Through our tendencies of human nature, we don't like to ask for help. We want the recognition, the glory and the credit to be given to only ourselves. Unfortunately, the thought that we can single-handedly do everything on our own is a huge misconception. The world has been built on a foundation of people working together to towards a common goal. The world needs individuals to work together to brainstorm and execute plans for the future.   School and college provide opportunities to work together. Through group projects, presentations, senior design projects, etc. students are asked to work with one another. It is, rather unfortunate, that sometimes we are paired with people who we do not work well with, but that is life. School and college provide students with opportunities to work with people and adapt to others ways--whether we like them or not.   Now, when one must adapt to another's ways (for example a teacher's or professor's) it can sometimes be... read more

Konnichiwa! (Hello!) My name is Shige, and I am a Japanese tutor from Japan.  I was born in Nagasaki, grew up in some cities southwestern Japan, and eventually came to the United States from Kansai region in 2006. Since then, I have been teaching Japanese in Los Angeles for over nine years and have had many students with wide ranges of ages and Japanese proficiency. I can teach not only conversation but also useful phrases, reading, and writing. I can also introduce you to Japanese geography, customs and good old culture. Some of my former students have passed the JLPT tests and one even obtained a master's degree of Japanese linguistics and culture with my tutoring. I would like to help your dream comes true. My lessons are welcomed to all who want to learn Japanese eagerly. You don't have to worry if you can't speak Japanese at all. If you are interested in my lessons, please send me a message. Arigatou-gozaimasu! (Thank you very much!) -Shige... read more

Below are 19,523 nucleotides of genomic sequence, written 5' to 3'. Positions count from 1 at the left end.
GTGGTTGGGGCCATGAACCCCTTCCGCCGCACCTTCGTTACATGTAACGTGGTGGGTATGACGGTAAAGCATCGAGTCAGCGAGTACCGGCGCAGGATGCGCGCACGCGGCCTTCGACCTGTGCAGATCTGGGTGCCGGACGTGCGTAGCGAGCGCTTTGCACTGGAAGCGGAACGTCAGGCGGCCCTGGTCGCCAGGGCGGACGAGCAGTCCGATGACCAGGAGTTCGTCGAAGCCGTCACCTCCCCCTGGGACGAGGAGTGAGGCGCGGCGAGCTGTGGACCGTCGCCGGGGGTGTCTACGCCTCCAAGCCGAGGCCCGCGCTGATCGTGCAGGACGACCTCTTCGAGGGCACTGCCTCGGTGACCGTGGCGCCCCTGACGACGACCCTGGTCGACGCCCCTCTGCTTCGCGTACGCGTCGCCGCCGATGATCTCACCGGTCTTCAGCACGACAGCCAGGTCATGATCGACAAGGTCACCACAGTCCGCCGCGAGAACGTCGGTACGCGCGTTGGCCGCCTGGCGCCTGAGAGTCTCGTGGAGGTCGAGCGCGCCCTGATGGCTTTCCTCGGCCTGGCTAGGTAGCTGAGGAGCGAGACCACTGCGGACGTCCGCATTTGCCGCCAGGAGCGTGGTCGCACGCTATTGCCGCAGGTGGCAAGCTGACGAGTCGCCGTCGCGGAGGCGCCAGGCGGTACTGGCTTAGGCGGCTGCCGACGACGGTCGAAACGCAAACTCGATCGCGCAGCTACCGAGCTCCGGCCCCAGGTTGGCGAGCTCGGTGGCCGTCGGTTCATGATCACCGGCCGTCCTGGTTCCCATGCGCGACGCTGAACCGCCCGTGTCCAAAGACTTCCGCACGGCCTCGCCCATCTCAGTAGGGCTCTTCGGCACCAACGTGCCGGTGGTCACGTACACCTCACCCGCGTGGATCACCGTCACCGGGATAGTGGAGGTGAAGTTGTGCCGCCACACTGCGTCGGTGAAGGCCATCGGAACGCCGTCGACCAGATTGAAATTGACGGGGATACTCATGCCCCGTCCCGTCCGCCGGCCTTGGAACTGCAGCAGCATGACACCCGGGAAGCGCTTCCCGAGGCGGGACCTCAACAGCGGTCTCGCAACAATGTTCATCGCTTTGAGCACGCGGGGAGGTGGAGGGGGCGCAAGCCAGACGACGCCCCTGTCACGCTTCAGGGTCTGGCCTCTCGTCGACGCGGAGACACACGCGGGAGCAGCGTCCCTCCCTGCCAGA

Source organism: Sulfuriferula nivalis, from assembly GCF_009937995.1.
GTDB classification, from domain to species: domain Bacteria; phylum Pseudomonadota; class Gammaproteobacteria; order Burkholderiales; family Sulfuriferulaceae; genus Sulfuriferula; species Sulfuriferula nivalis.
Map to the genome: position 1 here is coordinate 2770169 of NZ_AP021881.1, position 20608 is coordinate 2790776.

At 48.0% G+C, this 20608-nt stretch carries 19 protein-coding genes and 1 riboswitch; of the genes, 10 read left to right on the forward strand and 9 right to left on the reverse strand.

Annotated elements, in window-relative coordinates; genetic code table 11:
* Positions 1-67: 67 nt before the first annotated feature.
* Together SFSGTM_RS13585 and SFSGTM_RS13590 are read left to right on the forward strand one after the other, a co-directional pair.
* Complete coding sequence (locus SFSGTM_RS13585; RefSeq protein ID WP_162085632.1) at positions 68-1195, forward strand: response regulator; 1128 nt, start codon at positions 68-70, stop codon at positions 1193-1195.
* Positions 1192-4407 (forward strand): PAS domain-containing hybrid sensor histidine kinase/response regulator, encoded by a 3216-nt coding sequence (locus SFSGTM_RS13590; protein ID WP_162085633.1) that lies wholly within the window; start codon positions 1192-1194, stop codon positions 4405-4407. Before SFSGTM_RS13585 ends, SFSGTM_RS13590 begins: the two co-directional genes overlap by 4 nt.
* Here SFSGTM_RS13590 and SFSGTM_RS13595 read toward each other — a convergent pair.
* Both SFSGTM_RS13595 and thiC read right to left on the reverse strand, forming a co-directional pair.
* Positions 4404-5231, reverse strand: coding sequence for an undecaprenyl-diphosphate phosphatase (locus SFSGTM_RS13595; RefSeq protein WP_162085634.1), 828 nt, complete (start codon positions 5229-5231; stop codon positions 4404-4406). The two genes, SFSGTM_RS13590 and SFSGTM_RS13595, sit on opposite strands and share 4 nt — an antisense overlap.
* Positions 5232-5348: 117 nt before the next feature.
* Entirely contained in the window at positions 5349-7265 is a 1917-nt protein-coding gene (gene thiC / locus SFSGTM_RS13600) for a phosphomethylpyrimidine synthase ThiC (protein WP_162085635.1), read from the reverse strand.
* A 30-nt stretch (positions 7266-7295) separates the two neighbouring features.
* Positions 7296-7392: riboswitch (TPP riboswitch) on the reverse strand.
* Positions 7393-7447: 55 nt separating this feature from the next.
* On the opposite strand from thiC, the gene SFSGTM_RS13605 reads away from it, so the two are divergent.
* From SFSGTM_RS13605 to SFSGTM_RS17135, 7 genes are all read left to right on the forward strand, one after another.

Hi all,     So my experiment with the waiting list was a mixed success.  I had some students remain interested when I contacted them as availability popped up later in the semester, but it was about 20% of the people. It was still a useful way to remain visible to students so I'm going to continue it.   I have room this Fall for another student or two, so please contact me ASAP to avoid the waiting list! I'll have the most available time slots for the least amount of traveling.  This means that students who want to meet in Manhattan will have the easiest time / find my schedule the most flexible.  I've started doing a little tutoring in Python programming, so if anybody is interested in working on that at a discounted rate please contact me!  Cheers! Chris